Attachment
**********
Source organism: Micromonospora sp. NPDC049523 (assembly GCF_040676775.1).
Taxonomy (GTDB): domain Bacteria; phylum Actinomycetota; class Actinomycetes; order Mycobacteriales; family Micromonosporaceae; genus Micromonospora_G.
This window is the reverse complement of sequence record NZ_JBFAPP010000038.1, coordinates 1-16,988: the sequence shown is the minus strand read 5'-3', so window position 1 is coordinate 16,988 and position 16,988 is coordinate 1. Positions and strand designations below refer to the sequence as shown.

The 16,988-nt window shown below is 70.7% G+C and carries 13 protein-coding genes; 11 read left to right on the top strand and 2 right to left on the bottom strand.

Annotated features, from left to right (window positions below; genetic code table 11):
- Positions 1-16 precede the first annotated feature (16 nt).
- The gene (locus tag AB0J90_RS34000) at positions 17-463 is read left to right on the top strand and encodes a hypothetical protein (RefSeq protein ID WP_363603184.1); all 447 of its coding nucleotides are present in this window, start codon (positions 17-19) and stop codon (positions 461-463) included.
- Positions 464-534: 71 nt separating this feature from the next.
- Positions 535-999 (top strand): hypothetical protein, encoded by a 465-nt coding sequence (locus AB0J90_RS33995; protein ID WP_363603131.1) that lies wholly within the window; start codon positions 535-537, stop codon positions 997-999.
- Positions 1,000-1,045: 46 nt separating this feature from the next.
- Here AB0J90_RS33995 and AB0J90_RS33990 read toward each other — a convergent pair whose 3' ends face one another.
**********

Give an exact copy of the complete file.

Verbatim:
Source organism: Micromonospora sp. NPDC049523 (assembly GCF_040676775.1).
Taxonomy (GTDB): domain Bacteria; phylum Actinomycetota; class Actinomycetes; order Mycobacteriales; family Micromonosporaceae; genus Micromonospora_G.
This window is the reverse complement of sequence record NZ_JBFAPP010000038.1, coordinates 1-16,988: the sequence shown is the minus strand read 5'-3', so window position 1 is coordinate 16,988 and position 16,988 is coordinate 1. Positions and strand designations below refer to the sequence as shown.

The 16,988-nt window shown below is 70.7% G+C and carries 13 protein-coding genes; 11 read left to right on the top strand and 2 right to left on the bottom strand.

Annotated features, from left to right (window positions below; genetic code table 11):
- Positions 1-16 precede the first annotated feature (16 nt).
- The gene (locus tag AB0J90_RS34000) at positions 17-463 is read left to right on the top strand and encodes a hypothetical protein (RefSeq protein ID WP_363603184.1); all 447 of its coding nucleotides are present in this window, start codon (positions 17-19) and stop codon (positions 461-463) included.
- Positions 464-534: 71 nt separating this feature from the next.
- Positions 535-999 (top strand): hypothetical protein, encoded by a 465-nt coding sequence (locus AB0J90_RS33995; protein ID WP_363603131.1) that lies wholly within the window; start codon positions 535-537, stop codon positions 997-999.
- Positions 1,000-1,045: 46 nt separating this feature from the next.
- Here AB0J90_RS33995 and AB0J90_RS33990 read toward each other — a convergent pair whose 3' ends face one another.